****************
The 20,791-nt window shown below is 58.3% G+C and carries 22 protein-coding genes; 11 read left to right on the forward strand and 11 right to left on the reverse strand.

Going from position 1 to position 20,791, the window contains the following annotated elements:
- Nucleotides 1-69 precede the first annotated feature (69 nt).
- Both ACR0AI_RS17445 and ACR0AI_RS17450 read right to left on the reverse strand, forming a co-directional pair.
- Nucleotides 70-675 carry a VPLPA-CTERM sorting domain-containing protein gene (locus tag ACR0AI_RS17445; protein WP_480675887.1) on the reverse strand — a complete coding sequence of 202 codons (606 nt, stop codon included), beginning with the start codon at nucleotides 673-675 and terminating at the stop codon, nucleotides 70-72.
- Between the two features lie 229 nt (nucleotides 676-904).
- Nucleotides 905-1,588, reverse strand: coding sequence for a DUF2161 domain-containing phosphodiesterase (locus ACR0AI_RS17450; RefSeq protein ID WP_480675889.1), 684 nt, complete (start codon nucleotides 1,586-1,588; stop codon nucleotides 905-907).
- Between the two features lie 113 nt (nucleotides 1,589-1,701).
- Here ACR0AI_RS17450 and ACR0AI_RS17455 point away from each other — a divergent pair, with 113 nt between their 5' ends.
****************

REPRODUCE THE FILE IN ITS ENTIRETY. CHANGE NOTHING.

The 20,791-nt window shown below is 58.3% G+C and carries 22 protein-coding genes; 11 read left to right on the forward strand and 11 right to left on the reverse strand.

Going from position 1 to position 20,791, the window contains the following annotated elements:
- Nucleotides 1-69 precede the first annotated feature (69 nt).
- Both ACR0AI_RS17445 and ACR0AI_RS17450 read right to left on the reverse strand, forming a co-directional pair.
- Nucleotides 70-675 carry a VPLPA-CTERM sorting domain-containing protein gene (locus tag ACR0AI_RS17445; protein WP_480675887.1) on the reverse strand — a complete coding sequence of 202 codons (606 nt, stop codon included), beginning with the start codon at nucleotides 673-675 and terminating at the stop codon, nucleotides 70-72.
- Between the two features lie 229 nt (nucleotides 676-904).
- Nucleotides 905-1,588, reverse strand: coding sequence for a DUF2161 domain-containing phosphodiesterase (locus ACR0AI_RS17450; RefSeq protein ID WP_480675889.1), 684 nt, complete (start codon nucleotides 1,586-1,588; stop codon nucleotides 905-907).
- Between the two features lie 113 nt (nucleotides 1,589-1,701).
- Here ACR0AI_RS17450 and ACR0AI_RS17455 point away from each other — a divergent pair, with 113 nt between their 5' ends.